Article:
Historic mill has lots of elbow room


When Deane and Marty Blazie's growing computer business was still crowded into the basement of a 2,500-square-foot home in a Churchville development, Mr. Blazie was certain that there wasn't a house built that was big enough to suit the needs of his firm and his family of five.

"Nobody has enough room in their house," he said. "No matter how much you have it's never enough."

But he changed his mind in 1988, after a real estate broker told him about a 7,500-square-foot historic miller's house, a 19th-century mill and 100 acres of Harford County farmland available through a bankruptcy foreclosure sale. He bought the property for about $310,000.

"I really wanted a farm," Mr. Blazie said. "And once we saw the house we fell in love with it . . . how beautiful it was and the uniqueness of it. It was after we moved in -- as a result of living there and feeling the history behind it -- that we really got interested in historic property and fixing up the old mill."

Their find is in Mill Green, a 19th-century rural industrial village that was recently listed in the National Register of Historic Places. The home has been greatly enlarged since miller William Ashmore built the three-room, 13-by-18-foot rubble-stone house in the 1770s.

Today the house has plenty of space. The upstairs hall is lined with five bedrooms and three full bathrooms. The old section has a wine cellar, library and hobby room. Two pianos sit in the first-floor music room near the formal living and dining areas. And through the house there are five fireplaces.

The contemporary addition -- which enlarged the house about 20 years ago -- has a spacious, modern kitchen, glass-enclosed indoor pool and hot tub, an authentic 1950s-style soda fountain and an airy family room with a fireplace. French doors lead out to a narrow deck walkway that overlooks the beautifully landscaped yard and gazebo.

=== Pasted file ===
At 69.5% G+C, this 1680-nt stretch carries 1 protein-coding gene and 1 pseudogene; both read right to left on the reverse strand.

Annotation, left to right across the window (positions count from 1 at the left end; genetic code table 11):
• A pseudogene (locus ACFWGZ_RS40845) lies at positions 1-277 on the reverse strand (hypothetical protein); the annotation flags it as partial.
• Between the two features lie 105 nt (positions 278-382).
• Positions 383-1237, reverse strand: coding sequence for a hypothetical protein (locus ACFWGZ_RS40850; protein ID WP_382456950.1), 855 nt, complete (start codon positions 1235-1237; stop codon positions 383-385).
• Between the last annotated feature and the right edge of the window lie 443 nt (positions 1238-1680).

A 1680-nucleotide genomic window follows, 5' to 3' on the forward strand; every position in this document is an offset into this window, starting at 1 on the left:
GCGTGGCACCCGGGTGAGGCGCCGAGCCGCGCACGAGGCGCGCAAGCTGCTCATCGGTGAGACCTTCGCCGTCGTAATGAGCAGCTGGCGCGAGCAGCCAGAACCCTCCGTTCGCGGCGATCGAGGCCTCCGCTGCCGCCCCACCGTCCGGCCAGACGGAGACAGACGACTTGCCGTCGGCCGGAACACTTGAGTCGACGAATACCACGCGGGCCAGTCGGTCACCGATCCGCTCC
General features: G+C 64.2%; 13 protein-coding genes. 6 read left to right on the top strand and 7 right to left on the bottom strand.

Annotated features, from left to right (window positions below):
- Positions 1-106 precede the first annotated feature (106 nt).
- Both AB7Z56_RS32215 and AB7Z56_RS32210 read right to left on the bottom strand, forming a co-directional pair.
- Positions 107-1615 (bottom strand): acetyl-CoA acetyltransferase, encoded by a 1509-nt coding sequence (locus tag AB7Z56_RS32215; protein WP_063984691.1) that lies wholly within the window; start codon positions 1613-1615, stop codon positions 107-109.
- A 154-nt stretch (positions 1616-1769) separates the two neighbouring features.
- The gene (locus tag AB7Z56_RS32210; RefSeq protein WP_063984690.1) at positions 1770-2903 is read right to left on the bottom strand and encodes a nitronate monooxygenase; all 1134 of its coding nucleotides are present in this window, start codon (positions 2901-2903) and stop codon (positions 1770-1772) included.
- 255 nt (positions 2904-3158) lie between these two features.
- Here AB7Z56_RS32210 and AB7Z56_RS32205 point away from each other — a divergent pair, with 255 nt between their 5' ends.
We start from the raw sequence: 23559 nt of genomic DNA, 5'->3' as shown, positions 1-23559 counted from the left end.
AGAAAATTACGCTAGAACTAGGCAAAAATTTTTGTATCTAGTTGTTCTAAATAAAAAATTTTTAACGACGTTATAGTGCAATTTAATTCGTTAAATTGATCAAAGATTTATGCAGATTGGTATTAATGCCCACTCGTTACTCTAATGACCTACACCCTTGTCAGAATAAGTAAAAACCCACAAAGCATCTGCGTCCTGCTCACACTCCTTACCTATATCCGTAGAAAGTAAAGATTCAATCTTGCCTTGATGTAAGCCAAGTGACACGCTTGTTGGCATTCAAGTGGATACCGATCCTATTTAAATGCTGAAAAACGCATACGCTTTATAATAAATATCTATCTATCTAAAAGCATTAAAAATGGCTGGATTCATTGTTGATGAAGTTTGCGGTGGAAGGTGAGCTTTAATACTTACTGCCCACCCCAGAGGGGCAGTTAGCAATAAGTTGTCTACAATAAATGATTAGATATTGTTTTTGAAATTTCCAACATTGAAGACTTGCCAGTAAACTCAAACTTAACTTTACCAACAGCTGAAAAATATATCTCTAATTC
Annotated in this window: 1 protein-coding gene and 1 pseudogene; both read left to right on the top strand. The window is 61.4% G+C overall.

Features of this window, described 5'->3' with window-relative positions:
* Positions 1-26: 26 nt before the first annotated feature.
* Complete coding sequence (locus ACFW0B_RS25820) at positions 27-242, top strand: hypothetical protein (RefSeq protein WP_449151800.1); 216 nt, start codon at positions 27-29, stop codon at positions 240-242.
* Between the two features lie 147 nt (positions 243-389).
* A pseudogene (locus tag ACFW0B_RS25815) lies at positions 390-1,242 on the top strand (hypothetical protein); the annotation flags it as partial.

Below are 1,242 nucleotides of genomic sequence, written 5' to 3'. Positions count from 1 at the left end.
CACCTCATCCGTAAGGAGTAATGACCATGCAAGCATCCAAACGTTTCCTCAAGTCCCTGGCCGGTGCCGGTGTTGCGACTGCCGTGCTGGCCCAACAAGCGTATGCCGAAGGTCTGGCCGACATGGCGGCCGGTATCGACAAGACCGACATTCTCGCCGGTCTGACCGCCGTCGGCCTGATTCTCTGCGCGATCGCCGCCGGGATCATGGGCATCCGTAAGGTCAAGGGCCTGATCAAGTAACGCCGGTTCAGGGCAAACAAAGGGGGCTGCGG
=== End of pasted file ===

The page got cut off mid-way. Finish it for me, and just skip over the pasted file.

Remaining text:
"It's a real nice blend of the very old and the new," Mr. Blazie said.

A few steps away is the mill, guest house, 12-car garage, tennis court and Broad Creek, where the Blazies go swimming and tubing. Their 10-year-old son, Stephen, has a favorite campsite and enjoys riding an all-terrain vehicle on the grounds. Their two older sons are grown now but often visit on weekends.

"This place had it," Mr. Blazie said. "It had more room than we needed. It's great for entertaining because it's big and there's a lot to see. . . . There's no need to go anywhere else for enjoyment."

Mr. and Mrs. Blazie, who are in their mid-40s, are partners in Blazie Engineering -- a firm that makes talking computers for people with vision problems. They operated the business in what is now the garage until a fire destroyed the building in 1991. Then they moved the firm away from their home to Forest Hill.

But they still use the guest house and extra bedrooms for visiting clients, relatives and friends. And they like to take visitors on tours of the mill and grounds.

"When you have guests . . . it's really nice to have a house for them," Mr. Blazie said. "It makes them feel at home, and it's great for business. Putting them up in their own house on a nice piece of property makes them want to . . . do business with us."

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